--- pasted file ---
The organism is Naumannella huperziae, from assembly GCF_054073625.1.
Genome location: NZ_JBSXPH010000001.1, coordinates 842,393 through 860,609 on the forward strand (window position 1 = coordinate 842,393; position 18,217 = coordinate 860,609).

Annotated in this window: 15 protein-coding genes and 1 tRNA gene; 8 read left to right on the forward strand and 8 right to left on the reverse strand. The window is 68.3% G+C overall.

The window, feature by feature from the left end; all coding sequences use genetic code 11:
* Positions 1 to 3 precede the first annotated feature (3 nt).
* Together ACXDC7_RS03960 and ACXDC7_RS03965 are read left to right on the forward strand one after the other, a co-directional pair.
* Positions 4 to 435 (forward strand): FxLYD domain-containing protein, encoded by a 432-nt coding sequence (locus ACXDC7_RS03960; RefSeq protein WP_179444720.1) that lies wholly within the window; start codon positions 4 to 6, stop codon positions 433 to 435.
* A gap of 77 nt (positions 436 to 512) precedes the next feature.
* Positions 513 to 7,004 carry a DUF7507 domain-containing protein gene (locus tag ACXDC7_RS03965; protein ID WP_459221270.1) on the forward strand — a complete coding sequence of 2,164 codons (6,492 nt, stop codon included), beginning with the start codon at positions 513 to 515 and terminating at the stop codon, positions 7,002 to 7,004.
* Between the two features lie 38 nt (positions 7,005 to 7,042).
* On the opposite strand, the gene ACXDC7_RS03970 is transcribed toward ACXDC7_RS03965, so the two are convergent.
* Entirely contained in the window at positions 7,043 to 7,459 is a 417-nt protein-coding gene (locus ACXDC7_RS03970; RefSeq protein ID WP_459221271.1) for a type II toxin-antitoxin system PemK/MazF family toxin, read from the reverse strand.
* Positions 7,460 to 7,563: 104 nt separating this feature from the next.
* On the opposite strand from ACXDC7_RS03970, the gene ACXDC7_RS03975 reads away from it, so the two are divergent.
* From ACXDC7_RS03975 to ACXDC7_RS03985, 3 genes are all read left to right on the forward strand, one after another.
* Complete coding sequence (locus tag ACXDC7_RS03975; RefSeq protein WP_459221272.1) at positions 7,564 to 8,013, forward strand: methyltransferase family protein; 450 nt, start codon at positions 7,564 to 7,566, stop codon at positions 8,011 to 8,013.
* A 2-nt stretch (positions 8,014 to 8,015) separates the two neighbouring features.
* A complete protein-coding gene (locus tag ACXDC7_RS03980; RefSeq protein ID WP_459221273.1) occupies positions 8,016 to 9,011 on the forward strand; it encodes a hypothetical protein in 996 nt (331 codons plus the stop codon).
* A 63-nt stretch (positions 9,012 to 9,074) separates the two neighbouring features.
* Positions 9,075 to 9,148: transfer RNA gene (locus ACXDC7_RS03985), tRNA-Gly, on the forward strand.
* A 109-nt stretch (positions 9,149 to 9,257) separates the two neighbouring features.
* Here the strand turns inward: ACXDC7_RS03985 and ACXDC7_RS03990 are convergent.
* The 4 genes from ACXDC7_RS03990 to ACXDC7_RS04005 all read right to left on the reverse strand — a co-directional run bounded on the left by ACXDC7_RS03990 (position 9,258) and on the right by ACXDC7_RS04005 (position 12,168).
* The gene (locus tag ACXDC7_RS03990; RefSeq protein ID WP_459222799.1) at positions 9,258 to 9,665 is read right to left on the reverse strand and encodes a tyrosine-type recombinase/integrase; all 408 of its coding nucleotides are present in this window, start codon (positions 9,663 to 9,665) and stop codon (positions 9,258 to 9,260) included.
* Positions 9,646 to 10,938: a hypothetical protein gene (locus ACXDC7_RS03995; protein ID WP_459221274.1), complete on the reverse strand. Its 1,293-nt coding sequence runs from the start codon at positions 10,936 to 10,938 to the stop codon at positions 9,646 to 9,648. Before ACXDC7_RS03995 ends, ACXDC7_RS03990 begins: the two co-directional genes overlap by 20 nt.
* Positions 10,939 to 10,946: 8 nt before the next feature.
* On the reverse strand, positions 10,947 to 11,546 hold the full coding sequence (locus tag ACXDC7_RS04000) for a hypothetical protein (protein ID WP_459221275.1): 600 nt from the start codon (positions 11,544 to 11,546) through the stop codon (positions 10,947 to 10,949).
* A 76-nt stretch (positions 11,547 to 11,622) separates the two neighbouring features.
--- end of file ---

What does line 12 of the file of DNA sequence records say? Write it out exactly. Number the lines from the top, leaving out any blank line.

* Entirely contained in the window at positions 7,043 to 7,459 is a 417-nt protein-coding gene (locus ACXDC7_RS03970; RefSeq protein ID WP_459221271.1) for a type II toxin-antitoxin system PemK/MazF family toxin, read from the reverse strand.